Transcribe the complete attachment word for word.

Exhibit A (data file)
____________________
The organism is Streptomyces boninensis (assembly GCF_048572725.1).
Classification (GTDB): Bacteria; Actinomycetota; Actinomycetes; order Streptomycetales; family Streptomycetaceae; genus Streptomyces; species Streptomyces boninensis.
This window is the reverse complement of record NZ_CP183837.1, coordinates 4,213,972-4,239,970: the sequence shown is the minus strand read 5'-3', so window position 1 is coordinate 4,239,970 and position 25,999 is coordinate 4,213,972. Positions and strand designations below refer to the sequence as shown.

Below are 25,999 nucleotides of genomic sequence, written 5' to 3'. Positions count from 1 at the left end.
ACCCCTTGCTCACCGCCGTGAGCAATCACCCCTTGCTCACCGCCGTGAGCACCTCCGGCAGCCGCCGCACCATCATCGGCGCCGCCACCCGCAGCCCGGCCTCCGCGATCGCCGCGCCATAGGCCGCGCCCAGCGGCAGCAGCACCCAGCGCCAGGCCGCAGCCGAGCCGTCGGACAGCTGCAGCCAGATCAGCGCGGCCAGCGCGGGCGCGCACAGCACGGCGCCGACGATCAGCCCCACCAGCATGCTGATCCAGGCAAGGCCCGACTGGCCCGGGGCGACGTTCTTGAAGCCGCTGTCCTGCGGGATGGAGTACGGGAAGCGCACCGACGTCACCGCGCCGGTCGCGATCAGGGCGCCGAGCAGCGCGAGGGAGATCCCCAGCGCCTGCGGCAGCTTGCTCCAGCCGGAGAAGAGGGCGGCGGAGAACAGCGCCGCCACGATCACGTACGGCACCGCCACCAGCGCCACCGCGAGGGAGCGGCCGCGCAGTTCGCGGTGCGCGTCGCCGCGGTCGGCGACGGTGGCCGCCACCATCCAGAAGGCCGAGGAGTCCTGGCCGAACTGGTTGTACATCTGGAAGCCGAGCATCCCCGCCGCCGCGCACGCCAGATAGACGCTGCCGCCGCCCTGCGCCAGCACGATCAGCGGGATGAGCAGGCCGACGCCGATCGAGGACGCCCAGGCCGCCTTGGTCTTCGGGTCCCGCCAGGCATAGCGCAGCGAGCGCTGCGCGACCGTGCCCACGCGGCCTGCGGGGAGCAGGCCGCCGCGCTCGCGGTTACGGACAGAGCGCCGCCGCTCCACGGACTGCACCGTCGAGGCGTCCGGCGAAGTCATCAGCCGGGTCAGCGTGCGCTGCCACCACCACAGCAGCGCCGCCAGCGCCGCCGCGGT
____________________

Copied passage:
The organism is Streptomyces boninensis (assembly GCF_048572725.1).
Classification (GTDB): Bacteria; Actinomycetota; Actinomycetes; order Streptomycetales; family Streptomycetaceae; genus Streptomyces; species Streptomyces boninensis.
This window is the reverse complement of record NZ_CP183837.1, coordinates 4,213,972-4,239,970: the sequence shown is the minus strand read 5'-3', so window position 1 is coordinate 4,239,970 and position 25,999 is coordinate 4,213,972. Positions and strand designations below refer to the sequence as shown.

Below are 25,999 nucleotides of genomic sequence, written 5' to 3'. Positions count from 1 at the left end.
ACCCCTTGCTCACCGCCGTGAGCAATCACCCCTTGCTCACCGCCGTGAGCACCTCCGGCAGCCGCCGCACCATCATCGGCGCCGCCACCCGCAGCCCGGCCTCCGCGATCGCCGCGCCATAGGCCGCGCCCAGCGGCAGCAGCACCCAGCGCCAGGCCGCAGCCGAGCCGTCGGACAGCTGCAGCCAGATCAGCGCGGCCAGCGCGGGCGCGCACAGCACGGCGCCGACGATCAGCCCCACCAGCATGCTGATCCAGGCAAGGCCCGACTGGCCCGGGGCGACGTTCTTGAAGCCGCTGTCCTGCGGGATGGAGTACGGGAAGCGCACCGACGTCACCGCGCCGGTCGCGATCAGGGCGCCGAGCAGCGCGAGGGAGATCCCCAGCGCCTGCGGCAGCTTGCTCCAGCCGGAGAAGAGGGCGGCGGAGAACAGCGCCGCCACGATCACGTACGGCACCGCCACCAGCGCCACCGCGAGGGAGCGGCCGCGCAGTTCGCGGTGCGCGTCGCCGCGGTCGGCGACGGTGGCCGCCACCATCCAGAAGGCCGAGGAGTCCTGGCCGAACTGGTTGTACATCTGGAAGCCGAGCATCCCCGCCGCCGCGCACGCCAGATAGACGCTGCCGCCGCCCTGCGCCAGCACGATCAGCGGGATGAGCAGGCCGACGCCGATCGAGGACGCCCAGGCCGCCTTGGTCTTCGGGTCCCGCCAGGCATAGCGCAGCGAGCGCTGCGCGACCGTGCCCACGCGGCCTGCGGGGAGCAGGCCGCCGCGCTCGCGGTTACGGACAGAGCGCCGCCGCTCCACGGACTGCACCGTCGAGGCGTCCGGCGAAGTCATCAGCCGGGTCAGCGTGCGCTGCCACCACCACAGCAGCGCCGCCAGCGCCGCCGCGGT